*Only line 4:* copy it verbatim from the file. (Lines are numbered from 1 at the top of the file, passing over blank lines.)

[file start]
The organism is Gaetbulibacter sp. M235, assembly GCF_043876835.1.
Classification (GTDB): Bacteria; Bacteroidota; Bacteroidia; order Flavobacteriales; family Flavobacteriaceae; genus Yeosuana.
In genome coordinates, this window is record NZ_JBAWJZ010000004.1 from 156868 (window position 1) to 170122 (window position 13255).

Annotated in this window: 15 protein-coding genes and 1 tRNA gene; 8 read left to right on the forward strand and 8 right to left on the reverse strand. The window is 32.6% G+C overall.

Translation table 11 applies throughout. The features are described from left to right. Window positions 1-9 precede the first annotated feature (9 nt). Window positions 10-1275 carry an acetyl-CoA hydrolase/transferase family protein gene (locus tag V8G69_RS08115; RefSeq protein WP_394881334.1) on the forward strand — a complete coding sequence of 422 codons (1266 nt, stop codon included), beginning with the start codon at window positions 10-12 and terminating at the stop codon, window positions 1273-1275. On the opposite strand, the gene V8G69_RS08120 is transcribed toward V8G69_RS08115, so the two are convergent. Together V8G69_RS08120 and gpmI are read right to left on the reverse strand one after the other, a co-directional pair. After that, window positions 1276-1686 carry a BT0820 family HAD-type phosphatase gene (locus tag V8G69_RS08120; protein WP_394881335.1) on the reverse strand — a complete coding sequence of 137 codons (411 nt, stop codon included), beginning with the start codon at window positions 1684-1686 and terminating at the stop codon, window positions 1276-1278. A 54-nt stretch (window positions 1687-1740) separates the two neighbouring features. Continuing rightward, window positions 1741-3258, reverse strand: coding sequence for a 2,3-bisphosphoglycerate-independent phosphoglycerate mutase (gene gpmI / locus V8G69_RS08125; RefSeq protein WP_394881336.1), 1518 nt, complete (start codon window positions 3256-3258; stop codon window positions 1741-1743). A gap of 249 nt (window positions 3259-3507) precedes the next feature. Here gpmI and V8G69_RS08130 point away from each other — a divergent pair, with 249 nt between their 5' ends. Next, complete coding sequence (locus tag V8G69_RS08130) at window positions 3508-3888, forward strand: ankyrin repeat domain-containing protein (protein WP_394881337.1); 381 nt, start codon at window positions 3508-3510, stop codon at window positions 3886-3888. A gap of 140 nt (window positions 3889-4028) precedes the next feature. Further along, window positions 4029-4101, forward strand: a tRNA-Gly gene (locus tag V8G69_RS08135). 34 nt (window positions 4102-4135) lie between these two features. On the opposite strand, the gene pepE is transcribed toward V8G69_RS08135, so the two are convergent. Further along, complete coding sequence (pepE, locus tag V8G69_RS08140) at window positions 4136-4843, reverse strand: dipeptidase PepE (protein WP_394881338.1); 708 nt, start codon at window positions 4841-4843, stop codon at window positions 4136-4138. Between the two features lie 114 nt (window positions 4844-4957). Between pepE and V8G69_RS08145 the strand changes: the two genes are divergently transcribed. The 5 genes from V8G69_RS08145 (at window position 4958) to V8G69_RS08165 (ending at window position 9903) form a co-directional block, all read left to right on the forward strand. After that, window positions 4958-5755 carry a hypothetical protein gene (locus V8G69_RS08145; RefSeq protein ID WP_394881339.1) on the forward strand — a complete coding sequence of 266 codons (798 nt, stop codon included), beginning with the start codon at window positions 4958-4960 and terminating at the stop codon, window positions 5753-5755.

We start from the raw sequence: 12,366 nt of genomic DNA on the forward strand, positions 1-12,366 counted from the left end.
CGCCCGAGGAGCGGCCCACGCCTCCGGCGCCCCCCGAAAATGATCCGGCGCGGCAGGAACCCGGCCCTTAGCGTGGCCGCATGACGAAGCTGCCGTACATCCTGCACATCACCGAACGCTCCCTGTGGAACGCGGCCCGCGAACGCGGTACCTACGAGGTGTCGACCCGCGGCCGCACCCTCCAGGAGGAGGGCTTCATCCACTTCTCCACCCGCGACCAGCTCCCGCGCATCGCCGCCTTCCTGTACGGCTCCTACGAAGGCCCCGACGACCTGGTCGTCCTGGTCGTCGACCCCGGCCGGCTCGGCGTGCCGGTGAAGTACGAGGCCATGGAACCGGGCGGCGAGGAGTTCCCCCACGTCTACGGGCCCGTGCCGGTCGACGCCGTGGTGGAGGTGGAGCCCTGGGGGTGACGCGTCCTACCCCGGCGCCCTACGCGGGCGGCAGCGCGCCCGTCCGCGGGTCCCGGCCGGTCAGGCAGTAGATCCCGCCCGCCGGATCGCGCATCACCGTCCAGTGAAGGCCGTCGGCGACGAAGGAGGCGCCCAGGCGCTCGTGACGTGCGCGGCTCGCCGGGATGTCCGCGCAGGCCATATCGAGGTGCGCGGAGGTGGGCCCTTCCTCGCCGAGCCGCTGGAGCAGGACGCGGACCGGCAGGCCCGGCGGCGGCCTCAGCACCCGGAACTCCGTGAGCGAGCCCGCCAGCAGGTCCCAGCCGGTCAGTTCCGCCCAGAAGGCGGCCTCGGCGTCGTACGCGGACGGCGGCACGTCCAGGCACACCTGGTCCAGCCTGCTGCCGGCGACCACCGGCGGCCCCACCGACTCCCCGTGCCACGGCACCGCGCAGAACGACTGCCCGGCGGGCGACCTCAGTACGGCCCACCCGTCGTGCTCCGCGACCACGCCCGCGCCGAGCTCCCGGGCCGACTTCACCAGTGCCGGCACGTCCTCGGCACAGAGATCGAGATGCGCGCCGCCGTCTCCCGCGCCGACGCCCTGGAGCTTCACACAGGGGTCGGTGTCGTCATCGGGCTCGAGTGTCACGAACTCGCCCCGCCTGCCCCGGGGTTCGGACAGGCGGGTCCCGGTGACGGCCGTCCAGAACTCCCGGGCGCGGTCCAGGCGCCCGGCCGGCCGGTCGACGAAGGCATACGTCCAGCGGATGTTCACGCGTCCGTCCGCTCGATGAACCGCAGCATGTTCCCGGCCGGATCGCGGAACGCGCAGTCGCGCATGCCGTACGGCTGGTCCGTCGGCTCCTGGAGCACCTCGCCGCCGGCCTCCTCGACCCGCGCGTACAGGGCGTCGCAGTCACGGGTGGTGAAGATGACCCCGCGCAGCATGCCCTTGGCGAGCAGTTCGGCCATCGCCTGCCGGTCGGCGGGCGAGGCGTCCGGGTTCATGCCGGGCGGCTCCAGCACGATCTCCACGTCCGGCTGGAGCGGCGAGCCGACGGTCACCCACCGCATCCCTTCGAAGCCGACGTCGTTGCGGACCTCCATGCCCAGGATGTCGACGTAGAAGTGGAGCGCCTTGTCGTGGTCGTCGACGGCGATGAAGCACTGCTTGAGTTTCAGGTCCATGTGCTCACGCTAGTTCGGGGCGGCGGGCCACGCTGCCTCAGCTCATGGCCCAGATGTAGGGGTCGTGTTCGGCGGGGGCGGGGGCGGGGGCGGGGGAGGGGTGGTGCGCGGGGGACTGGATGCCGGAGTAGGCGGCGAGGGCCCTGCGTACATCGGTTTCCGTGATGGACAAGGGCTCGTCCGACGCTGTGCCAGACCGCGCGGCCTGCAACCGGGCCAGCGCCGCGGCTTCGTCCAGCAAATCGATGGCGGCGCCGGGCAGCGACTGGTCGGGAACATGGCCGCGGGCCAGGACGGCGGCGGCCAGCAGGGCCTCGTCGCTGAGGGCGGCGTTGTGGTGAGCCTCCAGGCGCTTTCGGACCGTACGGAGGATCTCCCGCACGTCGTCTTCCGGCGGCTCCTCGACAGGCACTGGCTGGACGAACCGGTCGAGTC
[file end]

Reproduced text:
Annotated in this window: 15 protein-coding genes and 1 tRNA gene; 8 read left to right on the forward strand and 8 right to left on the reverse strand. The window is 32.6% G+C overall.